Friday, June 26, 2009

JPMorgan to Charge 5% on Card Balance Transfers, Cash Advances

JPMorgan to Charge 5% on Card Balance Transfers, Cash Advances

(Source LA Times) JPMorgan Chase & Co. is raising some balance-transfer fees on credit cards to 5 percent, the highest among the nation's largest banks, citing increasing regulations and costs after the U.S. put new curbs on the industry.

JPMorgan, the biggest credit-card issuer, disclosed the increase in a notice mailed to customers this month that referred to "new federal regulations." The New York-based lender starts charging more in August, just as the law designed to curb interest-rate increases, fees and marketing practices begins to take effect.
"In the current economic environment, our costs of doing business have been impacted by increased losses," JPMorgan spokesman Paul Hartwick said in an e-mailed statement. "We are increasing balance-transfer fees to reflect the increasing costs for these transactions." The notice didn't specify the current average fee for balance transfers.

The credit-card law President Barack Obama signed May 22 prompted warnings from industry executives that they'd be forced to raise fees, curtail credit and restrict consumer rewards. Discover Financial Services Chief Executive Officer David Nelms said last week his credit-card company will pull back "dramatically" on balance transfers.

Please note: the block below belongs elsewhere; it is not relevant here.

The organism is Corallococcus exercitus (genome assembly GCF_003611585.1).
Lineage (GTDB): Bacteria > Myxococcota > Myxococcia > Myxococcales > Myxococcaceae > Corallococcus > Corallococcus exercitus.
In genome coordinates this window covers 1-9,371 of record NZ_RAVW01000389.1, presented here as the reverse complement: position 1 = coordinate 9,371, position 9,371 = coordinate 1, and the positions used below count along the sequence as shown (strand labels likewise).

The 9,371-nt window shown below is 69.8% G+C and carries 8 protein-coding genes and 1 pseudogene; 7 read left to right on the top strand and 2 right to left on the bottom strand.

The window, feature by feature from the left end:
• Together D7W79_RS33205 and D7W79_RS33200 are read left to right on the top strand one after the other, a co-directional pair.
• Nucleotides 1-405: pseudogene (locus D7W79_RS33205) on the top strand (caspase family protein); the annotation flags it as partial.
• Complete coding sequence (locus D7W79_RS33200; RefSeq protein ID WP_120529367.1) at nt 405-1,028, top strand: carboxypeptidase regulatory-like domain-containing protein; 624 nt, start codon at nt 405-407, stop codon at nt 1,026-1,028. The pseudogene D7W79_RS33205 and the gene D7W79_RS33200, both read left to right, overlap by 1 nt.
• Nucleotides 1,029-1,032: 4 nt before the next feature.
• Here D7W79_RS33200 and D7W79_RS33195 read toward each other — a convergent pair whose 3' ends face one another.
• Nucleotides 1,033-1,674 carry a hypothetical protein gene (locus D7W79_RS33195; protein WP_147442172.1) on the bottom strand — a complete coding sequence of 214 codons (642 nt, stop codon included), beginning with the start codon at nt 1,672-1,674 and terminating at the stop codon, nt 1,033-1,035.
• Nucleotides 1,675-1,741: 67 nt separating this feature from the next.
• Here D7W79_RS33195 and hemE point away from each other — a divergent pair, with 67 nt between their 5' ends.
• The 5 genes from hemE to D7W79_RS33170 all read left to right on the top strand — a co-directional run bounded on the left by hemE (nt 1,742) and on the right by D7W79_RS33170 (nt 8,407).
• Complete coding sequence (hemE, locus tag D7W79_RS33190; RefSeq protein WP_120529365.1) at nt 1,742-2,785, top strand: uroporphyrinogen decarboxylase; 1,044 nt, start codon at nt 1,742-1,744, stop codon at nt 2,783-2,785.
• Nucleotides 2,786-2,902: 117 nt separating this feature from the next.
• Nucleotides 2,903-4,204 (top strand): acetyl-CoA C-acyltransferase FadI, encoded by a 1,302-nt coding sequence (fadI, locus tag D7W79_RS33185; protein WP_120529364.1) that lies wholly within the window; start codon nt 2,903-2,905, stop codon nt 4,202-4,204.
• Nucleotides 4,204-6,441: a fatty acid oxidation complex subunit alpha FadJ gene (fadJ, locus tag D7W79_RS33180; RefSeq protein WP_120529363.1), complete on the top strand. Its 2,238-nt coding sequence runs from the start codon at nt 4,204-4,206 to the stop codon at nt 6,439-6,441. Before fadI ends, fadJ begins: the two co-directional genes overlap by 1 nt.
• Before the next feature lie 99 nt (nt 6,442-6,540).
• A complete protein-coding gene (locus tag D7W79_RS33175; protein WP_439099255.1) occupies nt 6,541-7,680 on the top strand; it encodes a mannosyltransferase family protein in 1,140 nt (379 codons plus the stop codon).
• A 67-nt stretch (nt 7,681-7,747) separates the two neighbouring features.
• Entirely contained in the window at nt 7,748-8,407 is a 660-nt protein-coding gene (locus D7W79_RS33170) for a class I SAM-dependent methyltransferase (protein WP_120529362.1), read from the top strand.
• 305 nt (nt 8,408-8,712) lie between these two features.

The rate increase at JPMorgan also affects cash advances, and fixed rates will become variable, the notice said. Hartwick declined to say how many customers are affected. The agreement says JPMorgan may choose to offer a lower transfer fee; Hartwick declined to elaborate on how customers might qualify.

JPMorgan's 5 percent fee tops the 4 percent that Bank of America Corp. implemented June 1, citing increasing costs. Bank of America ranks third by cards outstanding, according to industry newsletter the Nilson Report.

"This is the highest balance-transfer fee in the industry," said Bill Hardekopf, chief executive officer of, a Birmingham, Alabama research firm. "It is setting a new precedent that I'm afraid other issuers may follow."
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